How I came to love small objects and methods in Ruby

I’ve learned how to program mostly on my own. This means I used to write methods like this

input.split('').map { |i| i.gsub(/[A-Z]/, points) }.map { |i| i.to_i }.reduce(:+)

(this example is from an actual solution I wrote. No, I’m not proud)

Now, this makes sense to me. I can read it like a sentence, and understand what the output might be. I’m all for learning and growing, as long as I have a good reason.

I’m currently 4 weeks into the Maker’s 12 week full-stack bootcamp, a lot of the focus so far has been on the concepts around what is “good practice” more than how to make 5-deep nested .map functions.

Concepts I’ve been spending a non-trivial amounts of time focusing on have been things like single responsibility, cohesion, encapsulation, delegation, dependency injection, loose coupling, short methods (no longer than 5 lines), test driven development (red-green-refactor) etc. Somehow, I wasn’t expecting my time would be spent doing this, and I couldn’t be happier.

Wait, but why?

Not that I was fighting it, writing secret 20 line methods when nobody was looking..in fact, I’m just happy to be learning from some of the brightest and kindest people I’ve met. But I didn’t really ‘Get it’.

Why does it matter if my classes are coupled? (I mean…it works perfectly well). Or, why do I need to split this 12 line method down into 2 (or 3) separate methods? (“but it works, and you can read exactly what is going on!”) or why hard coding your dependencies is bad (“It’s so easy, you can just change them on line 39 and line 46!”)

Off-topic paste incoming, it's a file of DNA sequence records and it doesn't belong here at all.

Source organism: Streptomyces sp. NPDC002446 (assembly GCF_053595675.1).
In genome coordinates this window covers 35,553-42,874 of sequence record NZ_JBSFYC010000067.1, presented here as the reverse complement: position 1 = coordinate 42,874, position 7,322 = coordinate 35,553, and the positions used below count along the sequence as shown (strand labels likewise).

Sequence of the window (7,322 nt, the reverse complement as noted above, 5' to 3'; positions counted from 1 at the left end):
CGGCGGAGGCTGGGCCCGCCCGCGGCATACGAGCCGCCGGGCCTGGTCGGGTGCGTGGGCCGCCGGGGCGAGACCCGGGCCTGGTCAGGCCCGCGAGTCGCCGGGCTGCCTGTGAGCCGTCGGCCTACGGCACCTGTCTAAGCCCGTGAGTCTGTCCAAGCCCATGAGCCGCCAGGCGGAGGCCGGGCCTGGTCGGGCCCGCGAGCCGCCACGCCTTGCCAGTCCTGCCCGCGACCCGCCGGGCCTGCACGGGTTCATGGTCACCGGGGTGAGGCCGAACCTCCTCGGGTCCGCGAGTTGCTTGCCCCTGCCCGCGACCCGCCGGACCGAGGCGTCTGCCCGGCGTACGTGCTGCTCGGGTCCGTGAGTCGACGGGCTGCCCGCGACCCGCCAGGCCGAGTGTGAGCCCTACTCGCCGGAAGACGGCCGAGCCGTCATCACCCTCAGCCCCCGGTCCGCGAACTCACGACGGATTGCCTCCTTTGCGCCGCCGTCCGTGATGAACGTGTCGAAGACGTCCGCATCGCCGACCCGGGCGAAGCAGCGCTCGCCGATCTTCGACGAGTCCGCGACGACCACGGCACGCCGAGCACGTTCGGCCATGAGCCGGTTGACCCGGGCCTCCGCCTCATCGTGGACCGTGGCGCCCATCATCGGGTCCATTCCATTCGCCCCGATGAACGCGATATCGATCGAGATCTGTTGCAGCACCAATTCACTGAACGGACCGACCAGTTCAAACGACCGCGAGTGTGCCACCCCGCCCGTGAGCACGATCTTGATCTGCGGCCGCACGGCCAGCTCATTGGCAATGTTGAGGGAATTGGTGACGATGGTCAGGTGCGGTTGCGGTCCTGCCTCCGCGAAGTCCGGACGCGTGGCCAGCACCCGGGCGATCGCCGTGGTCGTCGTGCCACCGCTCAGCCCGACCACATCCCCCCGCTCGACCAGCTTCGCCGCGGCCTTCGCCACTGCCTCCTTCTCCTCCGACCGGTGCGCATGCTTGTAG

Cue the realisation

This past weekend, I found myself at a hackathon (hosted by Ez & Jason from Code Untapped here in London. Follow them on instagram). We were given our task that morning, and I was happily working to the acceptance criteria my team had come up with, it even looked like we might finish before time. This is when the organisers decided to throw a spanner in the works…

“So there’s been a change in plans. You know the original spec we gave you?..yeah…we need to change it. Here’s what we need now..”

And just like that, we were in the last place in a race that we were running uncontested.

I heard one of the technical coaches chime in..

“I can’t tell you how many times this exact thing has happened to me in the real world”

..and just like that, I realised the reason you don’t hard code your dependencies in, or make your classes so big it blocks out the sun.

Change is the way of the world

In the “Real World”, things happen. plans change. Business landscapes shift. New opportunities present themselves. Impossible promises get made. In the real world, you get told to ‘make things pop’.

The only insurance you have against a rogue specification tearing its way through your codebase is to write code as if that email is eminent. This is the way to ensure your sanity when the user stories change, when the business decides to ‘pivot’, or when a new feature is introduced. This seems like one of the most useful skills I can think of cultivating and working on developing. Because the alternative is to complain, which often isn’t very productive or constructive.

If any of this has been interesting, I highly recommend Sandy Metz.